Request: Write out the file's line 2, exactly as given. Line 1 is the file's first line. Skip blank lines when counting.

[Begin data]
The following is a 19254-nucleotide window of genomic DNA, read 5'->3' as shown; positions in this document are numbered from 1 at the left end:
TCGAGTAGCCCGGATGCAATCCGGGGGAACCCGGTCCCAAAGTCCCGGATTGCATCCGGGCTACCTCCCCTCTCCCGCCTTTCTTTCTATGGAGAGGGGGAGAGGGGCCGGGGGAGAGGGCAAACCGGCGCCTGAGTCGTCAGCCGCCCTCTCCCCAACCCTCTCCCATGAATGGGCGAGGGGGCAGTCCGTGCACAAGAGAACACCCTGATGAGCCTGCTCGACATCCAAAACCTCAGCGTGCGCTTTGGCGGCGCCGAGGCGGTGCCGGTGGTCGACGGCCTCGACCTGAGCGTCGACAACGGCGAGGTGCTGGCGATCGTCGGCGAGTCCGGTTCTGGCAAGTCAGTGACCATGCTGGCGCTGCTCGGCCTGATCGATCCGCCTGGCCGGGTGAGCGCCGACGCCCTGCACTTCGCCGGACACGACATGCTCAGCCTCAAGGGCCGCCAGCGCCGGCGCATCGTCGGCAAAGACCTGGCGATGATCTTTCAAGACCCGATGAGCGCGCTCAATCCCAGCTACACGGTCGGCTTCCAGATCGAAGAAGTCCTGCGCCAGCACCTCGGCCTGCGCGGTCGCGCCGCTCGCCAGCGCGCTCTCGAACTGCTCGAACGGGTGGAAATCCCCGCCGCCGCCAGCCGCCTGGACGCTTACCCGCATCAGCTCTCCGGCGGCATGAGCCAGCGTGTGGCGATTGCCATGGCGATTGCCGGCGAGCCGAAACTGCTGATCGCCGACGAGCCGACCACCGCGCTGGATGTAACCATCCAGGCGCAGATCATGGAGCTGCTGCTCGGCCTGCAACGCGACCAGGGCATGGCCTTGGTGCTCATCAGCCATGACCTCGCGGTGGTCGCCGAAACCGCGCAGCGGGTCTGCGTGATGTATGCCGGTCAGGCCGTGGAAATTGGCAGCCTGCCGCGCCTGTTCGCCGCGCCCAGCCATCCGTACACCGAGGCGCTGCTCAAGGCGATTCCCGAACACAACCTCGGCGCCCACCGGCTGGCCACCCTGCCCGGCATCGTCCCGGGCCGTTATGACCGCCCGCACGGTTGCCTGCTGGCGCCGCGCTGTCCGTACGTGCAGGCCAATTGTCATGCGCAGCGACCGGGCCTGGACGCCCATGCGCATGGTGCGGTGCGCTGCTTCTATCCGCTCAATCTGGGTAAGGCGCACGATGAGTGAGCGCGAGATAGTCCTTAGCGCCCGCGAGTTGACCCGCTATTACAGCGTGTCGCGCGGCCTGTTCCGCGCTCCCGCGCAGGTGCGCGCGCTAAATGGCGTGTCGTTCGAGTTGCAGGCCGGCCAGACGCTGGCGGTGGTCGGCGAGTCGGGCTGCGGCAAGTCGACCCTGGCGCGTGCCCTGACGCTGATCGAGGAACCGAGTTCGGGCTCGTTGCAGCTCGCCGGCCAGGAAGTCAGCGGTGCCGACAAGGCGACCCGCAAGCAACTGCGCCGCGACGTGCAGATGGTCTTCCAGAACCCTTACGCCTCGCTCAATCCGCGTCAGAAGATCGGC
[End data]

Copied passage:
TCGAGTAGCCCGGATGCAATCCGGGGGAACCCGGTCCCAAAGTCCCGGATTGCATCCGGGCTACCTCCCCTCTCCCGCCTTTCTTTCTATGGAGAGGGGGAGAGGGGCCGGGGGAGAGGGCAAACCGGCGCCTGAGTCGTCAGCCGCCCTCTCCCCAACCCTCTCCCATGAATGGGCGAGGGGGCAGTCCGTGCACAAGAGAACACCCTGATGAGCCTGCTCGACATCCAAAACCTCAGCGTGCGCTTTGGCGGCGCCGAGGCGGTGCCGGTGGTCGACGGCCTCGACCTGAGCGTCGACAACGGCGAGGTGCTGGCGATCGTCGGCGAGTCCGGTTCTGGCAAGTCAGTGACCATGCTGGCGCTGCTCGGCCTGATCGATCCGCCTGGCCGGGTGAGCGCCGACGCCCTGCACTTCGCCGGACACGACATGCTCAGCCTCAAGGGCCGCCAGCGCCGGCGCATCGTCGGCAAAGACCTGGCGATGATCTTTCAAGACCCGATGAGCGCGCTCAATCCCAGCTACACGGTCGGCTTCCAGATCGAAGAAGTCCTGCGCCAGCACCTCGGCCTGCGCGGTCGCGCCGCTCGCCAGCGCGCTCTCGAACTGCTCGAACGGGTGGAAATCCCCGCCGCCGCCAGCCGCCTGGACGCTTACCCGCATCAGCTCTCCGGCGGCATGAGCCAGCGTGTGGCGATTGCCATGGCGATTGCCGGCGAGCCGAAACTGCTGATCGCCGACGAGCCGACCACCGCGCTGGATGTAACCATCCAGGCGCAGATCATGGAGCTGCTGCTCGGCCTGCAACGCGACCAGGGCATGGCCTTGGTGCTCATCAGCCATGACCTCGCGGTGGTCGCCGAAACCGCGCAGCGGGTCTGCGTGATGTATGCCGGTCAGGCCGTGGAAATTGGCAGCCTGCCGCGCCTGTTCGCCGCGCCCAGCCATCCGTACACCGAGGCGCTGCTCAAGGCGATTCCCGAACACAACCTCGGCGCCCACCGGCTGGCCACCCTGCCCGGCATCGTCCCGGGCCGTTATGACCGCCCGCACGGTTGCCTGCTGGCGCCGCGCTGTCCGTACGTGCAGGCCAATTGTCATGCGCAGCGACCGGGCCTGGACGCCCATGCGCATGGTGCGGTGCGCTGCTTCTATCCGCTCAATCTGGGTAAGGCGCACGATGAGTGAGCGCGAGATAGTCCTTAGCGCCCGCGAGTTGACCCGCTATTACAGCGTGTCGCGCGGCCTGTTCCGCGCTCCCGCGCAGGTGCGCGCGCTAAATGGCGTGTCGTTCGAGTTGCAGGCCGGCCAGACGCTGGCGGTGGTCGGCGAGTCGGGCTGCGGCAAGTCGACCCTGGCGCGTGCCCTGACGCTGATCGAGGAACCGAGTTCGGGCTCGTTGCAGCTCGCCGGCCAGGAAGTCAGCGGTGCCGACAAGGCGACCCGCAAGCAACTGCGCCGCGACGTGCAGATGGTCTTCCAGAACCCTTACGCCTCGCTCAATCCGCGTCAGAAGATCGGC